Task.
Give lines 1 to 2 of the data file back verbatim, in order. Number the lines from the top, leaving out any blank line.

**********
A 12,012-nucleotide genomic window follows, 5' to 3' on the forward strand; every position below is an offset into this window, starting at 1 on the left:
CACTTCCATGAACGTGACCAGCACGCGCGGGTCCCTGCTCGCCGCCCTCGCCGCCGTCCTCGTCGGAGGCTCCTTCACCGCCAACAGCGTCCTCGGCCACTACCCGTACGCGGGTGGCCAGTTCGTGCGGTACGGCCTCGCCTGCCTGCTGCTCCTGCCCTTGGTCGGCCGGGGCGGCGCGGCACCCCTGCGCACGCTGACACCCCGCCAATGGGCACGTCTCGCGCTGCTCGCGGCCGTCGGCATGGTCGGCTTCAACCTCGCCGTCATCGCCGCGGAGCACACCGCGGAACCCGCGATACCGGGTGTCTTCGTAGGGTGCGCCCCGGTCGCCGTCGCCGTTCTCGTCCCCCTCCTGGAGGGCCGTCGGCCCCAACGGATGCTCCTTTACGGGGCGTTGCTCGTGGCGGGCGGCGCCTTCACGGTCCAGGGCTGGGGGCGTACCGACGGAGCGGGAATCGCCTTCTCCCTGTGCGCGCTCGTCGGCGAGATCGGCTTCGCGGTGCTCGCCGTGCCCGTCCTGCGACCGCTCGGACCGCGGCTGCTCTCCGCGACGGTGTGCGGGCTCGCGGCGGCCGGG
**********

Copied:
A 12,012-nucleotide genomic window follows, 5' to 3' on the forward strand; every position below is an offset into this window, starting at 1 on the left:
CACTTCCATGAACGTGACCAGCACGCGCGGGTCCCTGCTCGCCGCCCTCGCCGCCGTCCTCGTCGGAGGCTCCTTCACCGCCAACAGCGTCCTCGGCCACTACCCGTACGCGGGTGGCCAGTTCGTGCGGTACGGCCTCGCCTGCCTGCTGCTCCTGCCCTTGGTCGGCCGGGGCGGCGCGGCACCCCTGCGCACGCTGACACCCCGCCAATGGGCACGTCTCGCGCTGCTCGCGGCCGTCGGCATGGTCGGCTTCAACCTCGCCGTCATCGCCGCGGAGCACACCGCGGAACCCGCGATACCGGGTGTCTTCGTAGGGTGCGCCCCGGTCGCCGTCGCCGTTCTCGTCCCCCTCCTGGAGGGCCGTCGGCCCCAACGGATGCTCCTTTACGGGGCGTTGCTCGTGGCGGGCGGCGCCTTCACGGTCCAGGGCTGGGGGCGTACCGACGGAGCGGGAATCGCCTTCTCCCTGTGCGCGCTCGTCGGCGAGATCGGCTTCGCGGTGCTCGCCGTGCCCGTCCTGCGACCGCTCGGACCGCGGCTGCTCTCCGCGACGGTGTGCGGGCTCGCGGCGGCCGGG